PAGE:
Columnists

happysad

Michael Boylan's picture

My daughter’s end of kindergarten celebration was this morning. I knew it was going to be rough, emotionally speaking, because my my son’s pre-K graduation, several years ago, was heavy on the theatrics, like a funeral for royalty or a world renowned pop star.

It was designed to show just how much the kids had grown in that one year and it was designed to milk tears out of the parents and teachers. It succeeded. There wasn’t a dry eye in the house.

The kindergarten celebration wasn’t nearly as maudlin or emotionally manipulative, but nobody was going to escape unscathed. Read More»

Memorial Day

David Epps's picture

The Memorial Day weekend is upon us. Memorial Day, according to History.com, is an American holiday observed on the last Monday of May, and honors men and women who died while serving in the U.S. military.

First known as Decoration Day, it originated in the years following the Civil War and became an official federal holiday in 1971.

Many Americans observe Memorial Day by visiting cemeteries or memorials, holding family gatherings and participating in parades. Unofficially, at least, it marks the beginning of summer. Read More»

Backyard campouts and s’mores

Rick Ryckeley's picture

I grew up in a typical neighborhood with a typical family for the time: a mom, a dad, three brothers, one annoying older sister, and a green parakeet that ate hushpuppies off Dad’s head during dinnertime. His name was Tweet. The parakeet’s, not Dad’s – Dad’s name was James. Read More»

The winner? The Government Party

Cal Beverly's picture

The Bible teaches that God, our maker, prefers a humble person over a haughty person. The process of our growing older advances His goal. There are fewer haughty old folks than there are haughty young ones. Age generally introduces one to one’s advancing limitations.

Gray hair in times past has symbolized the hard-won wisdom of experience. A glance in the mirror assures me I should be wiser than I feel.

That’s the background for a confession about choosing and voting for political candidates. Read More»

Endorsing candidates in primary season

Bonnie Willis's picture

You may have noticed that I have been publicly “silent” during this primary season regarding my stance on the various candidates and elections.

That is not to say, however, that I have not given my support through donations and personal volunteer efforts, for, indeed, I have. And it is my personal conviction that one ought to be involved in, or at least be cognizant of the process in which their representatives are being chosen. There is simply too much at stake.

That being said, there are at least three reasons why I have chosen not to voice my opinion on the various primary races. Read More»

The role of senior housing in Fayette’s vision

Vickie Butler's picture

As a member of the Fayette County Visioning Steering Committee, I’ve had the opportunity to lend my voice and support to this county-wide initiative since September 2013.

During my participation in several of the focus groups and community events, I’ve heard time and time again about the growing demographic of the 55+ boomer and mature adult community, and less about housing solutions for attracting more young professionals and their families.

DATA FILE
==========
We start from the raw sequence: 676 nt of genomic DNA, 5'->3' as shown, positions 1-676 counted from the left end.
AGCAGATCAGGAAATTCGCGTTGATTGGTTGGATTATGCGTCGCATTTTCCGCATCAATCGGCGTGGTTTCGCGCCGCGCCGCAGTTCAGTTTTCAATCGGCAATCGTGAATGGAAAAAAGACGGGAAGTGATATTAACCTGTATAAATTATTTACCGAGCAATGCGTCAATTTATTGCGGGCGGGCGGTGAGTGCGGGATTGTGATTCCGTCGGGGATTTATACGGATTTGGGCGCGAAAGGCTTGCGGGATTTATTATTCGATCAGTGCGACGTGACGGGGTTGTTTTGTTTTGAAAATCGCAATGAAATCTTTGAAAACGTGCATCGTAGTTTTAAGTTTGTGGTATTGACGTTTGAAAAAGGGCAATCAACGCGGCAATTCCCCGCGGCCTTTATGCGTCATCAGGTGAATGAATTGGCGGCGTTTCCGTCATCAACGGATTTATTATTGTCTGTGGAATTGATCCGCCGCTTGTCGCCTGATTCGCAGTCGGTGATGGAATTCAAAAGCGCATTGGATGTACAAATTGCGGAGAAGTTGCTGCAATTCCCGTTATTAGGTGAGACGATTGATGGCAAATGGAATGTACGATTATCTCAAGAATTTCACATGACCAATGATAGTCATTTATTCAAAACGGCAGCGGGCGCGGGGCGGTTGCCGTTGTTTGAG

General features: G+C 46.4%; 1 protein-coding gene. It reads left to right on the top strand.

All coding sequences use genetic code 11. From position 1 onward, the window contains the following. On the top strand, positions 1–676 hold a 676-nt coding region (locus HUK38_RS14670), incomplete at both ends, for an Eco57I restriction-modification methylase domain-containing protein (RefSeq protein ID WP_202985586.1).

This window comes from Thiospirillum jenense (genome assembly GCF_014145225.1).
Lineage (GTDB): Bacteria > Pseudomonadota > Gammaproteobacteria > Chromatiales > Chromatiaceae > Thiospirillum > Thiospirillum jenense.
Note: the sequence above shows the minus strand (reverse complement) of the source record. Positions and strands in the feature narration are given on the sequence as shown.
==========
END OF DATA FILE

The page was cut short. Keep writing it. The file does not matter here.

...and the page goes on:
I believe what is needed for counties to attract growth is a commitment to town-center walkable communities. Read More»

Gay rights? Forget free speech

Cal Thomas's picture

Once, Social Security was the “third rail” of politics. Touch it and face political death. Now it is homosexuality. Criticize anything gay people do and you risk ostracism, fines, suspension or loss of your livelihood.

Michael Sam, the first openly gay player to be drafted by a National Football League team — the St. Louis Rams picked him 249th in the last round — is being treated by the media and those in the gay rights movement as the equivalent of an early American pioneer. Read More»

The ultimate sacrifice: Remembering our heroes

Dr. Mark W. Hendrickson's picture

Last year on Memorial Day, my wife, daughter and I were touring Cambridge, England. We took a bus ride three miles out of the city to the U.S. military cemetery there – one of 25 American burial grounds administered by the U.S. government on foreign territory. Cambridge University showed their deep gratitude for their American ally in World War II by donating 30 acres to serve as a final resting place for 3,812 Americans stationed in England who lost their lives in the war. Read More»

America’s civil religion: Presidents and Memorial Day

Dr. Gary Scott Smith's picture

Throughout American history presidents have often used religious rhetoric for various reasons: to provide comfort and consolation, argue that God providentially directs our nation, celebrate our Christian heritage, defend democracy, hold citizens and the country accountable to transcendent standards, help accomplish their own political aims, justify America’s actions, foster traditional morality and justice, promote prayer and Bible reading, call for national and individual repentance, unite Americans, and satisfy citizens’ expectations. Read More»

Decisions made in youth

Ronda Rich's picture

To this conclusion I have come: the most deadly years of our lives are the ages 16 to 21. Those years give us a headiness that comes from new freedom — a driver’s license — and the passing of the torch from strict childhood rules to more trust, different restraints and relaxed curfews.

When you add the opportunity to go off to college or move out on your own, we’re fooled into thinking that we’re mature enough and wise enough to make decisions that will affect the rest of our lives.

It’s scary. Read More»

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